Well its all in title really.

This URL was bought to my attention,

Seems to be a small business loan, sat under the grants tab.

Interesting stuff though, if that is Firefly balloons the manufacturer and not Firefly Balloons the novelty balloon seller or some such.

Was it a tough year for balloon sales or did they expand then. We don't know too much about them in the rest of the world.

Perhaps someone in the USA could enlighten.

Gary Mortimer

Advertising Blimp breaks free

Published November 27, 2007 11:00 pm - A giant blue blimp-shaped balloon that appeared to be about 30 feet long with an advertisement for a Pennsylvania apartment complex scrolled across the side landed 350 miles away in Massachusetts. Balloon makes overnight flight before taking off againBy Katie Curley THE DAILY NEWS (NEWBURYPORT, Mass.) AMESBURY, Mass. —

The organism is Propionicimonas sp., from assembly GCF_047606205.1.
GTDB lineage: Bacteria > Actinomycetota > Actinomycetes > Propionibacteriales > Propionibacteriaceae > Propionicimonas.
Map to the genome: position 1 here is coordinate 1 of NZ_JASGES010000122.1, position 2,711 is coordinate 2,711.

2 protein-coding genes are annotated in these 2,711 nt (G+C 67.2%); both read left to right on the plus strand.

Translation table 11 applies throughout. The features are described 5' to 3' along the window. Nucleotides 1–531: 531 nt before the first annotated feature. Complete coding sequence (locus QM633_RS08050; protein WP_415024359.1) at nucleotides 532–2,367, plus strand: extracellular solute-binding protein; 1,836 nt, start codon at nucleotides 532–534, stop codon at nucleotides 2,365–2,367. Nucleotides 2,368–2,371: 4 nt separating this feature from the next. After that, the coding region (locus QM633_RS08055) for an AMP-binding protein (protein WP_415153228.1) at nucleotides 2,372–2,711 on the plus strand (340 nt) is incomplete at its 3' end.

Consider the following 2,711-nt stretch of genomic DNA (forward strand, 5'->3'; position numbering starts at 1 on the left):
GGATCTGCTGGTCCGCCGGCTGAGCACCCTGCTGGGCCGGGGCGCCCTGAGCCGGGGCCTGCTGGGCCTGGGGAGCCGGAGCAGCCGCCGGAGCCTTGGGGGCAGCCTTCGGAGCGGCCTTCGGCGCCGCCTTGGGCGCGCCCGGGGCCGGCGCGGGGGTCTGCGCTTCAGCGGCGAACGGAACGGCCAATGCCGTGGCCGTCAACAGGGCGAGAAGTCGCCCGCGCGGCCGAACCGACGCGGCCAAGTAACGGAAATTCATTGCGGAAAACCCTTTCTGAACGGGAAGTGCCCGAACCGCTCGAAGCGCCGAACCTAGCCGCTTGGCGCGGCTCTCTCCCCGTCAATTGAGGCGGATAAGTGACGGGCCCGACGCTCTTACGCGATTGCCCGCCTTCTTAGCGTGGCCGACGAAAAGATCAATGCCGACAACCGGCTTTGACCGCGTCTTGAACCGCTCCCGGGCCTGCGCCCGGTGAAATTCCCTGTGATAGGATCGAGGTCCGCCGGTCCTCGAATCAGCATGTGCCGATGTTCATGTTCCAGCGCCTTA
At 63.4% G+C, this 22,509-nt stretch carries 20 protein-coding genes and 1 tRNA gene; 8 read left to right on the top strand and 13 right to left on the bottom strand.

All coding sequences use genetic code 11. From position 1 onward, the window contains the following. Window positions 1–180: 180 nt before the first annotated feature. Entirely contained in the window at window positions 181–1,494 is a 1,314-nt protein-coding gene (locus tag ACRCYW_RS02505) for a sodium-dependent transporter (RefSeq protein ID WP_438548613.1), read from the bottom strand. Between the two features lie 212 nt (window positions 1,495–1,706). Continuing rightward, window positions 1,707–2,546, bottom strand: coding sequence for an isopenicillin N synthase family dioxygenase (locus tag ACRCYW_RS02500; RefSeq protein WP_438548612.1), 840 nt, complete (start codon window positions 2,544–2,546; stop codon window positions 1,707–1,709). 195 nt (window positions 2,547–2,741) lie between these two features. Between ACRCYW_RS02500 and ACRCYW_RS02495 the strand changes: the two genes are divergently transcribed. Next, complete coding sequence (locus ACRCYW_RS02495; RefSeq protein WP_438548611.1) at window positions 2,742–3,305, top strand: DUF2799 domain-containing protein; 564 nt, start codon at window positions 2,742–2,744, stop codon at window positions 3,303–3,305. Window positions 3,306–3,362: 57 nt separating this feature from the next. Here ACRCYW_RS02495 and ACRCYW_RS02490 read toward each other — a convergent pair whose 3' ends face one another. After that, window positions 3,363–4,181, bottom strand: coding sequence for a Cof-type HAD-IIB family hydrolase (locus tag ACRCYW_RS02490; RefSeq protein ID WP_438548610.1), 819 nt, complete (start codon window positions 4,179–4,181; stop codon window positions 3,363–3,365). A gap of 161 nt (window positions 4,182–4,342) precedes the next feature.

Neighbors Denis Nadeau and Bill Morse had quite a surprise early Tuesday morning when they looked out their windows and into their backyards on Whitehall Road.

Stuck on Morse’s fence was a giant blue blimp-shaped balloon that appeared to be about 30 feet long with an advertisement for an apartment complex scrolled across the side. The complex wasn’t local — it was for The Lofts at Valley Forge outside of Philadelphia, about a six-hour, 350-mile drive from Amesbury.

“I looked out my window at about 5:45 this morning, and there it was,” Morse said.
Nadeau called the number on the blimp wondering where it came from and was put in touch with its owner in Valley Forge. She told Nadeau it was on the lawn on the complex Monday, but it must have come loose.

A powerful storm, the same one that contributed to the lowest-scoring NFL game in 60 years Monday night in Pittsburgh, had blown the blimp off its mooring, Nadeau said.